Language is everywhere. Your native language is Spanish, but the EasyBet Casino website is written in English. Does that mean that this website is off-limits to you? Of course not, you use the Chrome Browser and Google Translate, and you are easily translating from one language to another language with any website that is written with text.
What if I want to translate a letter that I got in the mail?
Google Translate with Camera to the rescue.
If the letter is mostly paragraphs, that solution has existed for a long time. Either you can scan the document and then use Google Translate to do OCR and translate the document.
If you are not next to a scanner, but you do have a phone or tablet that can take pictures, you can take a picture of the document, and Google Translate will translate it. You end with a whole paragraph of text. The paragraph breaks may be missing, and sometimes the text can be quite humorous (in a non-correct translation way). But, for most translations, you can get the general gist of what the document is saying.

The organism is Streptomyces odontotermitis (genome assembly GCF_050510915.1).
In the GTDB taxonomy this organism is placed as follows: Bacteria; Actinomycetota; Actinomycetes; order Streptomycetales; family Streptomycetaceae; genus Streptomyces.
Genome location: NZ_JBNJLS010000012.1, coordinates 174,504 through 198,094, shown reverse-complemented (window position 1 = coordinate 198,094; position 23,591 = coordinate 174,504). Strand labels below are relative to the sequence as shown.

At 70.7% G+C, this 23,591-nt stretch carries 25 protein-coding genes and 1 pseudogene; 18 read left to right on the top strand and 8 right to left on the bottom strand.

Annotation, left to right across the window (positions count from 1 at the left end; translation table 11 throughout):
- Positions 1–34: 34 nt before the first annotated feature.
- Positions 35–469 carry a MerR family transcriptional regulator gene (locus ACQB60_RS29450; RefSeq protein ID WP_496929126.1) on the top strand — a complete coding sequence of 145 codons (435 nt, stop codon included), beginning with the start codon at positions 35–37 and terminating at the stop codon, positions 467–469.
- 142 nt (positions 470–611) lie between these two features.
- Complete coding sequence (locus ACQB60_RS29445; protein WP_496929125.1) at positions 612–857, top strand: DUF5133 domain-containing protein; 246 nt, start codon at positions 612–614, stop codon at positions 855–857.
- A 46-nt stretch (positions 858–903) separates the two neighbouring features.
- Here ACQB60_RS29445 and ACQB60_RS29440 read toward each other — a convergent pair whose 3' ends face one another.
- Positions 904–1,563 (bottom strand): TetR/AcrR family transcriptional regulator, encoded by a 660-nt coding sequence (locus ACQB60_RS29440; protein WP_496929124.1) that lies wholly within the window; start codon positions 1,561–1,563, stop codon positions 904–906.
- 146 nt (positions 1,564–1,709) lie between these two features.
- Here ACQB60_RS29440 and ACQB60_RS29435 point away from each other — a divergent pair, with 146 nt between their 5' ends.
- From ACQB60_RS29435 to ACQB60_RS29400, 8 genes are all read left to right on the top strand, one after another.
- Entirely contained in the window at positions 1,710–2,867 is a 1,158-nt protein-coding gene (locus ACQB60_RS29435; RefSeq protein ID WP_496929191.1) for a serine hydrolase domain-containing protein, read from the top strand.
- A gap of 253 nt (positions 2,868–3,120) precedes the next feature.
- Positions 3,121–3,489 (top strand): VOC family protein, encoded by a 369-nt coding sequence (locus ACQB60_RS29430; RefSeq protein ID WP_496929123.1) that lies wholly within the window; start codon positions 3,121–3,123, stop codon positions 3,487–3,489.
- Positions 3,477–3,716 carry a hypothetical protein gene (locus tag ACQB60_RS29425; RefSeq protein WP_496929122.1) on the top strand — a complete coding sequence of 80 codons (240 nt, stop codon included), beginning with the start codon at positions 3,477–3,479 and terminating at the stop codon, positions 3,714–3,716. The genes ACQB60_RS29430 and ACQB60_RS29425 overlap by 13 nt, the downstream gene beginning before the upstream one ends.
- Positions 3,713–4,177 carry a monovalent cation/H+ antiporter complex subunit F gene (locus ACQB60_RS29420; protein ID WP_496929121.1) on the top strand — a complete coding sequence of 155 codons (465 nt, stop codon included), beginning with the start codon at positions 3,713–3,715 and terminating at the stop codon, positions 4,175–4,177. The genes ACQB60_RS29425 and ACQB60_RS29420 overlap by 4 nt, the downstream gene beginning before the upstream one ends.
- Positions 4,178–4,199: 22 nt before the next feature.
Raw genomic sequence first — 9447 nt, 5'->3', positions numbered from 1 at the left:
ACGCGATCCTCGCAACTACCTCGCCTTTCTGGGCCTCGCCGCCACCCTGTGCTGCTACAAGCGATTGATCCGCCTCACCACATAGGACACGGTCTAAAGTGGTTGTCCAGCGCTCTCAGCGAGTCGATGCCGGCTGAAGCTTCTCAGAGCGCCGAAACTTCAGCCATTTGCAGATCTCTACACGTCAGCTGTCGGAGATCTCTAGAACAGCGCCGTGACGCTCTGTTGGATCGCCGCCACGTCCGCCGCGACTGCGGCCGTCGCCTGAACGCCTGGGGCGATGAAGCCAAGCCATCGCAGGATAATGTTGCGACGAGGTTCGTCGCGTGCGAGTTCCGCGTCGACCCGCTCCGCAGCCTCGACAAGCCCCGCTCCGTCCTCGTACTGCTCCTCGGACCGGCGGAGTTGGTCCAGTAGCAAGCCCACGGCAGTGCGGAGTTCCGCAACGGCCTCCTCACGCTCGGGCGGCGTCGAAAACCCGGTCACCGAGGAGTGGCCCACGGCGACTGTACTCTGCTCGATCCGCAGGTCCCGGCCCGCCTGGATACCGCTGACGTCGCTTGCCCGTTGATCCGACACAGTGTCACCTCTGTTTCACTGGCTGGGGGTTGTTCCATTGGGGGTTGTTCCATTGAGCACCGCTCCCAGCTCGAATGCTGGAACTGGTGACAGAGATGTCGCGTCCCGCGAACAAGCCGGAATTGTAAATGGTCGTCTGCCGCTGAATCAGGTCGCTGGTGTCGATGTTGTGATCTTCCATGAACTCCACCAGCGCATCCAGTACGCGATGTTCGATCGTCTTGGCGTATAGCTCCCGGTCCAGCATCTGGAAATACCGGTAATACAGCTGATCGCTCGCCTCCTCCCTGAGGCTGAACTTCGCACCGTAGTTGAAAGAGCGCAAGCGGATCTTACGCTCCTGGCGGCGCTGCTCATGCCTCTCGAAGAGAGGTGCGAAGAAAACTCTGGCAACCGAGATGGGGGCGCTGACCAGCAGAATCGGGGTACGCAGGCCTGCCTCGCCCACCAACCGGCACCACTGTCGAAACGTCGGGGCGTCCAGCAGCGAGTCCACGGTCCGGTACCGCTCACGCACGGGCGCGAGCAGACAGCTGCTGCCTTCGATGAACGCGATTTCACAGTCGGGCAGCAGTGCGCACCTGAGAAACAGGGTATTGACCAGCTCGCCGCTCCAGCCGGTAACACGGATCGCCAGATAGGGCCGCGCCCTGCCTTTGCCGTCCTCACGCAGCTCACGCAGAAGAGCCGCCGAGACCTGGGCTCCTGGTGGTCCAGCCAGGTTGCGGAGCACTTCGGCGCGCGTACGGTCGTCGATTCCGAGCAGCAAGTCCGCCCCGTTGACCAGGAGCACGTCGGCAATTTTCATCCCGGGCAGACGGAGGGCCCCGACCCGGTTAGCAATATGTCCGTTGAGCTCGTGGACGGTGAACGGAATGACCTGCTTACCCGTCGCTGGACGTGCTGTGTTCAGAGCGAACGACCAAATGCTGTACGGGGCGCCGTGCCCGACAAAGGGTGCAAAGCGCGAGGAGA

What if I have to fill out a health questionnaire while at the doctor’s office?
Google Lens to the rescue.
I had that scenario. I went to the health clinic to get my child an MMRV vaccination. Of course, there was a medical questionnaire to fill out—Google Lens to the rescue.
Although Google Lens came out in 2017, I just recently heard of this program. When I did a quick search about Google Lens, the first results were saying that Google Lens was a failure. I am not quite sure why it is considered a failure because I think it is going to be as “valuable as sliced bread.”
Is Google Lens a failure?
“The failure of Google Glass is due to the lack of clarity on why this product exists. The designers did not clearly define or validate: the users’ problems, what solutions Google Glass would provide for its users, or how customers would use the glasses.” – Source: “Assumptions that led to the failure of Google Glass” by medium.com.